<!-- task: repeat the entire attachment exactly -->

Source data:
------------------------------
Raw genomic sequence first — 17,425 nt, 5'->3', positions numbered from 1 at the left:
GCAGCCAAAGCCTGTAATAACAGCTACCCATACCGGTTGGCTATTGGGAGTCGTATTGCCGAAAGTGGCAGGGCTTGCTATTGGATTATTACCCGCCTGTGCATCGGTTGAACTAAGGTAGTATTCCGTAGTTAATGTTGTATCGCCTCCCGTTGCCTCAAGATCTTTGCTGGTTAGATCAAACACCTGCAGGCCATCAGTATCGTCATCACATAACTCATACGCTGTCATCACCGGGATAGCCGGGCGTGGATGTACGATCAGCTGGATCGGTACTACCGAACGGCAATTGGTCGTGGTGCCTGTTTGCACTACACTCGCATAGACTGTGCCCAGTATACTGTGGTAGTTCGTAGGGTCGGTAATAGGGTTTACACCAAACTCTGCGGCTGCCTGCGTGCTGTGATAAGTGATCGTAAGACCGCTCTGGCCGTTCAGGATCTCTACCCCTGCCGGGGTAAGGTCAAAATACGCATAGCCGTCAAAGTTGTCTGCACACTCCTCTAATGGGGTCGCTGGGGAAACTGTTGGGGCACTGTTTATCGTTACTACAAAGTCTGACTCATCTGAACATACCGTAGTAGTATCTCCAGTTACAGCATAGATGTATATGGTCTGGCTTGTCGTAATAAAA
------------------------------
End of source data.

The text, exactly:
Raw genomic sequence first — 17,425 nt, 5'->3', positions numbered from 1 at the left:
GCAGCCAAAGCCTGTAATAACAGCTACCCATACCGGTTGGCTATTGGGAGTCGTATTGCCGAAAGTGGCAGGGCTTGCTATTGGATTATTACCCGCCTGTGCATCGGTTGAACTAAGGTAGTATTCCGTAGTTAATGTTGTATCGCCTCCCGTTGCCTCAAGATCTTTGCTGGTTAGATCAAACACCTGCAGGCCATCAGTATCGTCATCACATAACTCATACGCTGTCATCACCGGGATAGCCGGGCGTGGATGTACGATCAGCTGGATCGGTACTACCGAACGGCAATTGGTCGTGGTGCCTGTTTGCACTACACTCGCATAGACTGTGCCCAGTATACTGTGGTAGTTCGTAGGGTCGGTAATAGGGTTTACACCAAACTCTGCGGCTGCCTGCGTGCTGTGATAAGTGATCGTAAGACCGCTCTGGCCGTTCAGGATCTCTACCCCTGCCGGGGTAAGGTCAAAATACGCATAGCCGTCAAAGTTGTCTGCACACTCCTCTAATGGGGTCGCTGGGGAAACTGTTGGGGCACTGTTTATCGTTACTACAAAGTCTGACTCATCTGAACATACCGTAGTAGTATCTCCAGTTACAGCATAGATGTATATGGTCTGGCTTGTCGTAATAAAA